Hannes Ocik’s (GER) Rowing Routine
July 6, 2016 — My Rowing Crew
Hannes Ocik (eighth of June 1991, born in Rostock) is a 25-year-old German rower.
He is part of the German national team and stroke man of the Men’s Eight.
Since the start of 2016, Hannes has captured gold medals at the 2016 European Rowing Championships and the 2016 World Rowing Cup III as well as a silver medal at the 2016 World Rowing Cup II; all in the Men’s Eight.
Although normally based in Northern Germany at his home rowing club of Schweriner Rudergesellschaft, Hannes is currently training out of the Olympia rowing base in Germany (Dortmund, North Rhine-Westphalia, and West Germany).
Hannes started his rowing career in 2005 with his first regatta and moved very early — at the age of 14 — into a boarding school for sports in Rostock. Since then, his biggest dream has been to compete at the Summer Olympics. After qualifying for the 2016 Olympics in April 2016, Hannes can now realize his childhood dream with the end goal of winning a gold medal in Rio!
What is your typical morning routine before you leave for morning practice?
It depends on where I stay overnight. When I am sleeping in Dortmund — in my room nearby our training center, I get up at around 7:00 am because our first training session normally starts at 7:30 am. Usually, to be honest, I sleep as long as I can in the morning. When I feel that my stomach is empty, and I need a bit of energy, I have a big bowl of cereal.
It is a little bit different when I stay at my girlfriend’s place because she lives 60 kilometers away from Dortmund. Therefore, I get up around 6:00 am in the morning to be on time in our training center. I am happy that I have a comfortable car, and loud music helps me to get awake.
How long have you stuck with this routine?
I think as long as I am training in Dortmund and preparing for the Olympic season.
How has your morning routine changed over recent years?
Because I moved out quite early, my morning routine has not really changed in the last ten years. The only difference is that back in the days I was living in the boarding school for sports and was “living” my routine there, and now I get breakfast and lunch in the Olympia rowing base in Dortmund.
What time do you normally go to sleep?
This depends on if I can have a nap (or two) during the day or not. Sometimes, when we have meetings, conferences, PR events (etc.), and I cannot have my general midday nap, I am “game-over” very early. On days like these, it can happen that I go to bed directly after we finished our training…
Haha, okay maybe not directly after the training session, but right after I had dinner. When I can have my nap between our training sessions, I am a little bit more rested and able to stay awake a bit longer.
I would say, normally I go to bed between 10.00 and 11.00pm.
Do you do anything before you go to bed to make your mornings easier?
Not really. I pack my bag so that I do not have to do it in the morning. But most of my training stuff stays in our training center.
How soon after waking up do you have breakfast, and what do you typically have?
Like I said before. When I am hungry, I have a big bowl of cereal before the first training session that starts at 7:30 am. Otherwise, I have breakfast after our first session, at around about 9:30 am at the Olympia rowing base. We have breakfast all together, with all people from the A-squad.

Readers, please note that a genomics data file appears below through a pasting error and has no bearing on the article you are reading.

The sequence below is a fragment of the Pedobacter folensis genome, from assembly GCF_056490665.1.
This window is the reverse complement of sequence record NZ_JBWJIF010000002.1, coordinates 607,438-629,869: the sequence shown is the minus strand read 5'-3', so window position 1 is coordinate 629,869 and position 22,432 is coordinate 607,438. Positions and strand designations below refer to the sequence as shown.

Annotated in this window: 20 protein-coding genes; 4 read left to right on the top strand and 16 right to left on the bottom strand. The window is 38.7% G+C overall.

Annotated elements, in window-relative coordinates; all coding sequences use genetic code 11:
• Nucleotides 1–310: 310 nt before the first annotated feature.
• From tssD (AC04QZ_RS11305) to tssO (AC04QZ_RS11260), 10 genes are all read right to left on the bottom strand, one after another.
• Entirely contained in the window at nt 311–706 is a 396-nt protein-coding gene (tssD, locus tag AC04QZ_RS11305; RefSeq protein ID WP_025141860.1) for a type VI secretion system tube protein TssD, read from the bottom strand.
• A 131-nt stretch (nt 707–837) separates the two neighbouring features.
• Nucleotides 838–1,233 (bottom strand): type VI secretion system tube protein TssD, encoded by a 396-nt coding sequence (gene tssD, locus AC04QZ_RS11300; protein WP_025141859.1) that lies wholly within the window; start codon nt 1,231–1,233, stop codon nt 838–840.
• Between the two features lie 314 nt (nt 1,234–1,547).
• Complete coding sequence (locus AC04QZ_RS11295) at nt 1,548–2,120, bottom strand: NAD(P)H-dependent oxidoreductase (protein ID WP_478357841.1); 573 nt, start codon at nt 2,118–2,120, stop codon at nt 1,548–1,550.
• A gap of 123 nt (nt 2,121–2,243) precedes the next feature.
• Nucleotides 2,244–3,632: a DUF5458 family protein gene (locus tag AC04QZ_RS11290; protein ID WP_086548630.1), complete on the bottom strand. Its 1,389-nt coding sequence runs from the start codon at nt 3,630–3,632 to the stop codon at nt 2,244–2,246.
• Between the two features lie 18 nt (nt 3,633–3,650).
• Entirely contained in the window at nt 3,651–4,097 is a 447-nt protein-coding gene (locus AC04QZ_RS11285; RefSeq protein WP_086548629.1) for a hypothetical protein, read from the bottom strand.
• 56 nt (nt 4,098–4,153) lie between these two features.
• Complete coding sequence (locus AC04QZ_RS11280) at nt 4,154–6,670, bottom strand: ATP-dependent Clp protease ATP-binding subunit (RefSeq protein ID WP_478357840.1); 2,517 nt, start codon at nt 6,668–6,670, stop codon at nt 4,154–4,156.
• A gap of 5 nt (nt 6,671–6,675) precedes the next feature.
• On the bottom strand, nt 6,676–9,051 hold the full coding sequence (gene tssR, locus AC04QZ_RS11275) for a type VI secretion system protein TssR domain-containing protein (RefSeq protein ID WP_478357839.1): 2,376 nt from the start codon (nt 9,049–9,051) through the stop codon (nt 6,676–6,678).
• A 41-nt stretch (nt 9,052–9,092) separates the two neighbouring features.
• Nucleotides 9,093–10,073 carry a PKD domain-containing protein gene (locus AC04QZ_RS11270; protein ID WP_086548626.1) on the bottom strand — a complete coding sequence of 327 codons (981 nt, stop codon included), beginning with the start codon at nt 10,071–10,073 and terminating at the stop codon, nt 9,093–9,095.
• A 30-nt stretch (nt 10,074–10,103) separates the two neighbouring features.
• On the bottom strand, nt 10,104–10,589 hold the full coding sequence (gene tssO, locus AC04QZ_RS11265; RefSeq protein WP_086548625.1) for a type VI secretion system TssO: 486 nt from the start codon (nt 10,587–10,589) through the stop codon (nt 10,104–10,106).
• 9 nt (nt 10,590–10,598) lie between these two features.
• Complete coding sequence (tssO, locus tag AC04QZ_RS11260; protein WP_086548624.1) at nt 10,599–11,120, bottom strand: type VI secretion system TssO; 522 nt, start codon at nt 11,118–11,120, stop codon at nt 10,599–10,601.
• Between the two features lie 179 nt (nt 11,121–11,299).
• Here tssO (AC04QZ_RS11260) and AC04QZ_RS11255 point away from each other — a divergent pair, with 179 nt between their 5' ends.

Do you follow a strict diet while training?
I will not say so. Of course, we eat often in our training center and have our own cook. I guess he is taking care of us and looks after what he is cooking for the team.
Moreover, it is obvious that we are not allowed to drink alcohol in our preparations for the Olympic Games or other important competitions. I personally think that as closer it comes to the big rowing events, the more you look after your nutrition. We have a regularly weight-check and our coach will tell us when we have to lose some kilos. Because you know that, our boat has to be as light as possible.
What do you do to warm up before your first practice of the day?
Actually, we have a short chat, and then we go to the boathouse. We do a little stretching program before going on the water.
When we start our training in the boat, we begin with a little warm-up: 5–10 Minutes — constantly increasing our strokes.
During recovery days, how is your routine changed?
When you mention “recovery days”, do you mean absolutely no training, a full day off? If so, then on these days, my routine changes completely. As you might have noticed before I love sleeping, and to recover any lost sleep (and of course food) is the best type of recovery.
Also, when I can, I would stay the whole day in bed. haha.
However, normally this is not possible. I always try to do “normal stuff” to relax and distract myself from rowing and training. By normal stuff, I mean going into town, going for a walk, go food shopping and cook a great meal.
When traveling for camps/competitions, are you able to adapt your routine to fit in with a new environment?
When we have training camps or competitions, the routine varies — BUT during the past couple of years, you learn how to handle these situations. Therefore, one could say that it is not really a new situation because you know what you can expect when you travel.
What do you do if you fail to follow your training routine, and how does this influence the rest of your day?
Because my morning routine is not THAT special I don’t really care when it changes. During the last 10 years, I’ve learned how to cope with different living situations and being in different environments.
What is the one daily habit and/or routine that you believe contributes the most to your success as a rower?
Hmmm, this is a difficult question. To my mind, the reason for my success is never giving up. Being aware, every morning, of why I am rowing.
In addition, being focused on your goals.
Plus: learn from your setback and never give up.